Recently, there was an article in the Wall Street Journal that was claiming that the only individuals who should be asked to provide a spot are the trainers on hand (see full article here)
After reading this, I was motivated to write not about HOW to spot, but rather, the LOGIC behind a spot. First, let’s define what a “spot” is. This isn’t something left the shirt you were wearing at dinner last night or your neighbor’s unoriginal name for their dog. Rather in this context, a spot (or a spotter) is the term when one (or multiple) individuals are watching another person lift a weight during an exercise and are there to either assist getting the weights in position or providing assistance, helping the lifter in the instance they aren’t able to lift the weight by themselves due to fatigue.
Let’s first discuss this from the lifters point. As always, safety should be a primary concern when lifting (frankly this is always a good rule of thumb for most activities in life, even juggling flaming bowling pins) and this is main reason one should get a spotter. A spot is to ensure not only the bar and the weight on it doesn’t crush you, but also that you are able to get it in proper position for the lift in the first place (otherwise known as a “hand-off”). For those who have a regular training partner, besides motivation and accountability, a reliable spotter is one of the primary benefits. Hopefully your training partner knows how to spot and certainly should know your strength levels, which will give them the advantage (if not, shame on you for not teaching/coaching them). Sometimes spotters can offer some intensity increasing techniques (like negatives or forced reps), but these should be very limited as they not only are tough to recover from but also aren’t needed frequently. NOTE: these intensity techniques should NEVER be used from a spotter you aren’t familiar with as you are ASKING for trouble!
When you anticipate you need a spotter, first start looking for one BEFORE you need it. In other words, first, watch in the gym for someone who seems to have solid technique while lifting themselves, this will hopefully be a clue that they will know what to watch for while you’re doing your lift. You DO NOT need to ask one of the trainers that are on staff at the gym. Likely they are working with someone or will try to pester you by selling your personal training sessions. Some trainers are very good, considerate and willing to spot people, but again, those are usually the ones who are busy with clients (this is not a coincidence by the way). Second, ask for a spot BEFORE you reach your top end weight when you’re really going to need it. This will allow time for the spotter to get used to your technique and timing (plus a pre-test trial in case you actually need to pick someone else). Finally, make sure you communicate what you want and need. Confirm if you want a lift off, on what queue (a three count is common) and be clear that you want them to only slightly help you if you get stuck. There are two extremes you want to avoid: someone jerking the weight off of you when you barely are starting to fatigue OR not even touching the bar when it’s pinned against your chest and they proceed to yell “YOU GOT THIS BRO!!!” In fact, it’s a safe measure to just be honest and explain that you don’t want either of these experiences to the spotter (if they are a good choice, they will likely laugh and say “totally get that!”)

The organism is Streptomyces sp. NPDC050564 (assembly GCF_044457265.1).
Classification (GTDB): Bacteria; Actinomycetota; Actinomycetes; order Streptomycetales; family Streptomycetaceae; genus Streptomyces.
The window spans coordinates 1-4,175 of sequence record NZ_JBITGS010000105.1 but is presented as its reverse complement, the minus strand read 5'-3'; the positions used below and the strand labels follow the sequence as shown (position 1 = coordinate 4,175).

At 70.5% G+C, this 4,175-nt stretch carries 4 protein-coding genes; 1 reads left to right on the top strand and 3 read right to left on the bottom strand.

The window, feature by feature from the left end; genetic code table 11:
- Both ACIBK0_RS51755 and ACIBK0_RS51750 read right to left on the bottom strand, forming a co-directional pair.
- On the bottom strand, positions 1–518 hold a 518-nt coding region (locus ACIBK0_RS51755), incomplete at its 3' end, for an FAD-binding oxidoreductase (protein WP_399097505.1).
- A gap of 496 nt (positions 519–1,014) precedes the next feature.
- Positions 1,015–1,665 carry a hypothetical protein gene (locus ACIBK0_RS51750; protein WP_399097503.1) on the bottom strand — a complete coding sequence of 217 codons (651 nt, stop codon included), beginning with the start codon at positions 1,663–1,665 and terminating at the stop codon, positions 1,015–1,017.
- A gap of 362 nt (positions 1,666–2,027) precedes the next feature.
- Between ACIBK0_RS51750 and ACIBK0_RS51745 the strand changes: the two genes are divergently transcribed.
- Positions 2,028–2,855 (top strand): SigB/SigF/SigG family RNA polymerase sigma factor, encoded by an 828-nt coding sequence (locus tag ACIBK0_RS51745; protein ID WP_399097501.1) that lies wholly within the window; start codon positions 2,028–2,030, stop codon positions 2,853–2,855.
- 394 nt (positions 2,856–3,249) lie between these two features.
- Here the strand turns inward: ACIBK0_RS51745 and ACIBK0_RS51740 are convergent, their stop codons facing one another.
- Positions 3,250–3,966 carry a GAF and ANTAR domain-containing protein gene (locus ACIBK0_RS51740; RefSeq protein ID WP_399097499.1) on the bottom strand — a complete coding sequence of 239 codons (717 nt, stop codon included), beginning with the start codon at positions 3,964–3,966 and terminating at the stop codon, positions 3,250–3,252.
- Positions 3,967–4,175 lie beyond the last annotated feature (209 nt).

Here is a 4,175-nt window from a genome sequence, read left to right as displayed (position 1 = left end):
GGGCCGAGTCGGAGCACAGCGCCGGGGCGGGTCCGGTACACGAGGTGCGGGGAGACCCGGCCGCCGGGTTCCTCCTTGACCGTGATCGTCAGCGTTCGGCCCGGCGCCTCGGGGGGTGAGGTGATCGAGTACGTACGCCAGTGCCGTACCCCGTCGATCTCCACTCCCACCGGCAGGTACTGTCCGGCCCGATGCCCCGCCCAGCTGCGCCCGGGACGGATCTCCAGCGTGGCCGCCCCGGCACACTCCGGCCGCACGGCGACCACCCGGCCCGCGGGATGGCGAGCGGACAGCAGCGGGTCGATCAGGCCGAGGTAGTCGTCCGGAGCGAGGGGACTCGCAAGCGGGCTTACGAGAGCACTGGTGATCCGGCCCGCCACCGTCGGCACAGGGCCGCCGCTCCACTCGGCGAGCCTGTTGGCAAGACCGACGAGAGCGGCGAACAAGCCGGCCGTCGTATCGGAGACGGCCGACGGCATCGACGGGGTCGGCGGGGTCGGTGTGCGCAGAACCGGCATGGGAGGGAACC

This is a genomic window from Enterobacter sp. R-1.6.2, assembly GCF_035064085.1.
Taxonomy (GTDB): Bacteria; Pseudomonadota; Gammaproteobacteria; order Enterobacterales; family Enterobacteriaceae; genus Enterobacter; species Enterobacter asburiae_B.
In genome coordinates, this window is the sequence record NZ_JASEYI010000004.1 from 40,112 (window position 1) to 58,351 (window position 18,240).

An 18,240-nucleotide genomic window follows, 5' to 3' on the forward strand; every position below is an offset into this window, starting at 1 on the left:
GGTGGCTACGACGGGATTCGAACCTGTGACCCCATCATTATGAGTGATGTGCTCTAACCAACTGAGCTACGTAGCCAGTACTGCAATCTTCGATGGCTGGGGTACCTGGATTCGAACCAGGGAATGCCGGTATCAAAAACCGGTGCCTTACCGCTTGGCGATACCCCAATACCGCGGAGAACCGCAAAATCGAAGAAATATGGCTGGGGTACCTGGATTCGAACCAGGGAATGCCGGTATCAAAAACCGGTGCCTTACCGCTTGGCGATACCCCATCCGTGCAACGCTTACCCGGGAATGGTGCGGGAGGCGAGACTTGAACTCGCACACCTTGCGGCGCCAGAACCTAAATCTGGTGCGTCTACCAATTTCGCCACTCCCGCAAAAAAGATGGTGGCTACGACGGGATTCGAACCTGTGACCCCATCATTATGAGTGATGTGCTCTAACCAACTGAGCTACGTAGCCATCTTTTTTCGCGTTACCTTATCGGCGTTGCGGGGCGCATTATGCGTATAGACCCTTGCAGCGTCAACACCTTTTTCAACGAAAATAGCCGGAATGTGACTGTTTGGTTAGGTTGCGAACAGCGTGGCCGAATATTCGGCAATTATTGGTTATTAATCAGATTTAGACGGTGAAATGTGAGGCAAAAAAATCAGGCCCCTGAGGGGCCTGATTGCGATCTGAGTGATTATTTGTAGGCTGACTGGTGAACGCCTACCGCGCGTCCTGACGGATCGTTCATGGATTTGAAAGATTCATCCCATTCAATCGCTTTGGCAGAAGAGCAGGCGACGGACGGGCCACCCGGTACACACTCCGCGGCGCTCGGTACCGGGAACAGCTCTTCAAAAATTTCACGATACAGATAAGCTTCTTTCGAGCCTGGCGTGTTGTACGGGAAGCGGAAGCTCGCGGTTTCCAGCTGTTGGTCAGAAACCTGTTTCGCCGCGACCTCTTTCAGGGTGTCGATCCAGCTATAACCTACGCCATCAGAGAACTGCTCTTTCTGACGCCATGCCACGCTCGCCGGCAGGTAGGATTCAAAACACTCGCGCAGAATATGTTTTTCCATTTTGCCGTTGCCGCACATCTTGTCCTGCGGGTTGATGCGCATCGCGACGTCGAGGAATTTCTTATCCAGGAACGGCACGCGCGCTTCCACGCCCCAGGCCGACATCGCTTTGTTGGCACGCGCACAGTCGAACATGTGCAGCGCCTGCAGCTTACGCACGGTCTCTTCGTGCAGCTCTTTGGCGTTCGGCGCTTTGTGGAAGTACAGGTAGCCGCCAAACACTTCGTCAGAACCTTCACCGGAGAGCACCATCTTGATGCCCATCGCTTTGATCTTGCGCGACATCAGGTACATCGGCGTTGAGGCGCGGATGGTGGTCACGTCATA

A quick self-check tip. As someone who lifts alone most of the time, you should be able to HANDLE YOUR OWN WEIGHT 99% of the time. You don’t need to always go to failure and you can still make considerable gains by NEVER going to failure. In fact, with both my clients and myself, I usually only take one set to failure per training session and the goal there is still to not miss any of the repetitions. Progression is the key to success and improvement, not going to failure on each set (that’s asking for an injury).
Now, let’s look at this from the spotter’s perspective. I believe that the Golden Rule applies here “do unto others as you would have them do unto you”. That said, I am always willing to provide a spot and actually offer it to those I ask (or am preparing to ask) a spot from so that they know I’m willing to do so, which also creates goodwill. Similarly as when wanting a spot, you need to be aware and cautious when offering a spot.
First, you hopefully are not so “in the zone” during your training session that you aren’t aware of those being reckless and moronic in the gym. These are usually the guys (being serious, not sexist) that are throwing weights around, dropping them and lifting WAAAAY too heavy with horrible form. They will then ask “CAN YOU SPOT ME BRO” when actually they are lifting 10% more than they should. I’m not saying avoid these individuals, but you do need to be cautious. Have a clear discussion on what they want to accomplish (specific number of reps). If they have no clue, ask them what they got on their last set (not last week or last year, but the one before they asked for a spot) then make a conservative suggestion on a rep goal. Finally, if this is some serious weight that you don’t feel comfortable in managing, GET A SECOND SPOTTER. For powerlifting meets, there are 3 spotters on maximum effort lifts, getting a second person (you are at either end of the bar) is never a bad idea. For good measure, get a 3rd person even. Hopefully the individual asking will soon realize they either need to lift with a couple of regular training partners or that they are going way too heavy.
In conclusion, spots and spotters are and should be a normal daily occurrence in the gym. This is proper gym etiquette if done right and absolutely a great safety practice. Whether you are needing a spot or being asked to do so, make sure you educate yourself, think through it and ensure that you will be better, not worse from it afterwards.
Keep making everyday count!